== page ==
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Wildlife at Cabin Wood

The young woodland provides a buffer to fragments of ancient woodland, creating an extended habitat for wildlife such as badgers.

Look out for fallow and red deer which live in the parklands on the other side of the Killymoon River and are often seen crossing the shallow parts into Cabin Wood. And wander near the rivers at dusk and you are likely to see Daubenton’s bats darting through the air hunting for insects. In spring and summer, there is an abundance of butterflies such as green-veined whites, speckled woods and orange-tips.


Along the river, watch out for flashes of the shimmering blue and green plumage of the kingfisher, as well as the dumpy, white-breasted dipper perched on mid-channel boulders, their domed nests built under bridges or in overhanging tree trunks. In the woods, listen for the screaming call of the jay and look for the flash of white on its rump as it flits through the trees. In the autumn you can often get a better view of jays as they bury acorns to feed on later in the winter. You may also spot barn owls, kestrels, stonechats and, in the spring, grey wagtails.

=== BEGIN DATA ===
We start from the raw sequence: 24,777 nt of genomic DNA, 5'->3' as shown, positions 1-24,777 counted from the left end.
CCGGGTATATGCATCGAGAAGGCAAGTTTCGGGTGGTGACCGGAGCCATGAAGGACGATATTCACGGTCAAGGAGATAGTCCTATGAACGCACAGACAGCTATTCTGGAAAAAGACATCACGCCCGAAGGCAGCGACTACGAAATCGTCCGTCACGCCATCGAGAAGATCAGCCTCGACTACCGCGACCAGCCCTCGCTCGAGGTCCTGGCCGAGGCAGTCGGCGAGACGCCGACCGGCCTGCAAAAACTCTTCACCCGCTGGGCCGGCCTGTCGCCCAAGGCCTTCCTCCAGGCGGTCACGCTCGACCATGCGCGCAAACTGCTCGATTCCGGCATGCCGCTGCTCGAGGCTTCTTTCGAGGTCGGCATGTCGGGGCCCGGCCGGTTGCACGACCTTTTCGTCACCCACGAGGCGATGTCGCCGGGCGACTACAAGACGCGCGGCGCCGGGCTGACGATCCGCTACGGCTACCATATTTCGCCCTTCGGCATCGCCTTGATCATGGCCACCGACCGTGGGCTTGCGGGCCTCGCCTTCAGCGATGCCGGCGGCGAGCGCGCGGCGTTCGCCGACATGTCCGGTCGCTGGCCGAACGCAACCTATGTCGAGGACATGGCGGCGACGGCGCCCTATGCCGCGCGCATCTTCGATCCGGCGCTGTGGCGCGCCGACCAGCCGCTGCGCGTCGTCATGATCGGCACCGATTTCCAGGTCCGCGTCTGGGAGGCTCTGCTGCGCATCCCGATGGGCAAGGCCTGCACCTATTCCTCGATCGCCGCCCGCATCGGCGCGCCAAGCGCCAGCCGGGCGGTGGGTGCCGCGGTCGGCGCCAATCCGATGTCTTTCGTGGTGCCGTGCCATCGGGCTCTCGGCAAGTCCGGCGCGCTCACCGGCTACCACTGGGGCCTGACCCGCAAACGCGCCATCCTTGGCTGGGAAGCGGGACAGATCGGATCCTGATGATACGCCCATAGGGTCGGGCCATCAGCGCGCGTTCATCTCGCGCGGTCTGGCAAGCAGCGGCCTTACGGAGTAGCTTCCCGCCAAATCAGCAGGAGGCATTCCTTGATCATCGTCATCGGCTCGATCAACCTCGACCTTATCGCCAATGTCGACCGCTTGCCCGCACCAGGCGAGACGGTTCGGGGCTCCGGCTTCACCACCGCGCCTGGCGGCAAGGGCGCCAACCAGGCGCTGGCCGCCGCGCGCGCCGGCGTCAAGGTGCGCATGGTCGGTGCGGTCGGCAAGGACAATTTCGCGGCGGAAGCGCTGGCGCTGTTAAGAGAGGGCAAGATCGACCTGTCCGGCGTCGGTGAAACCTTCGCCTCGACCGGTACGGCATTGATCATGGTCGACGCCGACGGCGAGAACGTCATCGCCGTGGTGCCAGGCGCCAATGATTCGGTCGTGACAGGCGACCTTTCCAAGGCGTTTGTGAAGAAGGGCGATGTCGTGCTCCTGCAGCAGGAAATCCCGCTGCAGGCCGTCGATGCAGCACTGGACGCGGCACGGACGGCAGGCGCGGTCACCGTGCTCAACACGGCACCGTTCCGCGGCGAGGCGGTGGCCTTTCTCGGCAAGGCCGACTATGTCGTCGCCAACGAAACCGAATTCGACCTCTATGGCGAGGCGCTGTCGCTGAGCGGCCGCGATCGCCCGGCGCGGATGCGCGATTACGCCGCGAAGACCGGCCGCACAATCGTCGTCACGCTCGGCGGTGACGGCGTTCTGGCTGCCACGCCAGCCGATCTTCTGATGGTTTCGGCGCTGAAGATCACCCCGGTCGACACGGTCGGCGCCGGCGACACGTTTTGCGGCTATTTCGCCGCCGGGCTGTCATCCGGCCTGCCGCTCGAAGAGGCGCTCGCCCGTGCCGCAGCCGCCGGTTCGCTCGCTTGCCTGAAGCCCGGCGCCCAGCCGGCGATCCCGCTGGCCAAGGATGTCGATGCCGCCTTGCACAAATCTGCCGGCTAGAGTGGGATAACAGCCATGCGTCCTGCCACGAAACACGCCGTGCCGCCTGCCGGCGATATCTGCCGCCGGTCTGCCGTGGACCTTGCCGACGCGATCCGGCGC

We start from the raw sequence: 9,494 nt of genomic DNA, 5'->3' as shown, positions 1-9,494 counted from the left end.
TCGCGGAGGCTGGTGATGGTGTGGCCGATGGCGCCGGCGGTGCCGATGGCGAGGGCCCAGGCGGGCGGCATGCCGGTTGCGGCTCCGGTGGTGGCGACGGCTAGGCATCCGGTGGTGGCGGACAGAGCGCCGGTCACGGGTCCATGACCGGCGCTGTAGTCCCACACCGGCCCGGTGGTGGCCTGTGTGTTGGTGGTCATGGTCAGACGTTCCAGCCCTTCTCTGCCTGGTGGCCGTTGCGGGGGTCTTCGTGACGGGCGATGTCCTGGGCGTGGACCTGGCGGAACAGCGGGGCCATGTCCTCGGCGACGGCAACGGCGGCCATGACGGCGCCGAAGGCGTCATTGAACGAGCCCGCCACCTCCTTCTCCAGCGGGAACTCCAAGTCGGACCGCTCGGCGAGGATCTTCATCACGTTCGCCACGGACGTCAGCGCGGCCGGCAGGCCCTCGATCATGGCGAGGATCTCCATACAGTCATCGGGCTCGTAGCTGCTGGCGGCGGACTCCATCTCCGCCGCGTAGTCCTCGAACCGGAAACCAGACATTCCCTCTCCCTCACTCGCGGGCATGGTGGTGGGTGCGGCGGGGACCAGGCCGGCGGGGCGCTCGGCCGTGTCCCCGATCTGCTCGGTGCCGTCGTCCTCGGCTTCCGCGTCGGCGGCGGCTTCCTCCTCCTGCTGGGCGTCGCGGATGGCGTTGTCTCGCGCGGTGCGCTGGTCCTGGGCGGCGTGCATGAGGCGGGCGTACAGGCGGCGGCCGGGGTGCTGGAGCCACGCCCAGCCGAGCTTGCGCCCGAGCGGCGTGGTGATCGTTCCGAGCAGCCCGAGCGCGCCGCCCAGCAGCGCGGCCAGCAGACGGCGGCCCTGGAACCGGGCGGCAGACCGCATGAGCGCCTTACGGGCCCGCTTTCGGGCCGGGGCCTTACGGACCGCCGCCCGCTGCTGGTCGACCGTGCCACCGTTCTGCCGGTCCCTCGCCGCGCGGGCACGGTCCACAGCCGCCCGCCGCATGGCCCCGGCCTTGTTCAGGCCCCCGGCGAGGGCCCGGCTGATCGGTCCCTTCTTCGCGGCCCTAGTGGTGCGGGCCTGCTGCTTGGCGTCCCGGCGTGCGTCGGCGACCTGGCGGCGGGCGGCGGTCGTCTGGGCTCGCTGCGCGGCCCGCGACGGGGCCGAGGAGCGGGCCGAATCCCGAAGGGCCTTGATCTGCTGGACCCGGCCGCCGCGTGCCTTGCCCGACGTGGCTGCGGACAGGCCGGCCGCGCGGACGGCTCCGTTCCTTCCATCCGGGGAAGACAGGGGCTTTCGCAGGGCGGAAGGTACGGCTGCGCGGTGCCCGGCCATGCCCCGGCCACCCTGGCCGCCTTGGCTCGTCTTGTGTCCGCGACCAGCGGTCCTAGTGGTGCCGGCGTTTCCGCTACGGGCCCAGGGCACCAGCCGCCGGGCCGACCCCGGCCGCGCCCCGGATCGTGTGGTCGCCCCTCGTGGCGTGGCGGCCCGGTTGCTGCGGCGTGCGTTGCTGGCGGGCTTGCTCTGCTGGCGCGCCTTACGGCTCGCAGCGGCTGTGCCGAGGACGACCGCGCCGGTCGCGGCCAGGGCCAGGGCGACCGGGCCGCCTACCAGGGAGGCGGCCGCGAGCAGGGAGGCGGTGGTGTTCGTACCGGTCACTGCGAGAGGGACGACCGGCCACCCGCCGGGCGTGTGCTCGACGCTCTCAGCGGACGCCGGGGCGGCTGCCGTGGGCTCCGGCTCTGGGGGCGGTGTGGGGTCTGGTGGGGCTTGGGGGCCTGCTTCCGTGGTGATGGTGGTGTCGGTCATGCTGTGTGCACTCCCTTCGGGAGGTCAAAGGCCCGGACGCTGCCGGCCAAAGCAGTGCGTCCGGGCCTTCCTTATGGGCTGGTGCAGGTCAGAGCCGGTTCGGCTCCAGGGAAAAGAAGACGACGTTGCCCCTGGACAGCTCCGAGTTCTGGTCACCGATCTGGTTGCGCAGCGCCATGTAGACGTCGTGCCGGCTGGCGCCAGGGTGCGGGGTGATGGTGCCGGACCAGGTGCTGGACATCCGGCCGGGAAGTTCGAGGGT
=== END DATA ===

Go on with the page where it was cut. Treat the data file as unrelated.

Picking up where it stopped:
River dwellers

The Killymoon and Ballinderry Rivers are home to Atlantic salmon, otter, and white-clawed crayfish, a freshwater crustacean listed as a globally endangered species. The presence of stoneflies and mayflies, which are intolerant of pollution, is an indication of the high water quality in these rivers. You may be lucky and spot an otter, but it’s more likely you’ll come across evidence of their presence, such as their spraints (droppings) or tracks through the grass leading to a mud ‘slide’ into the river.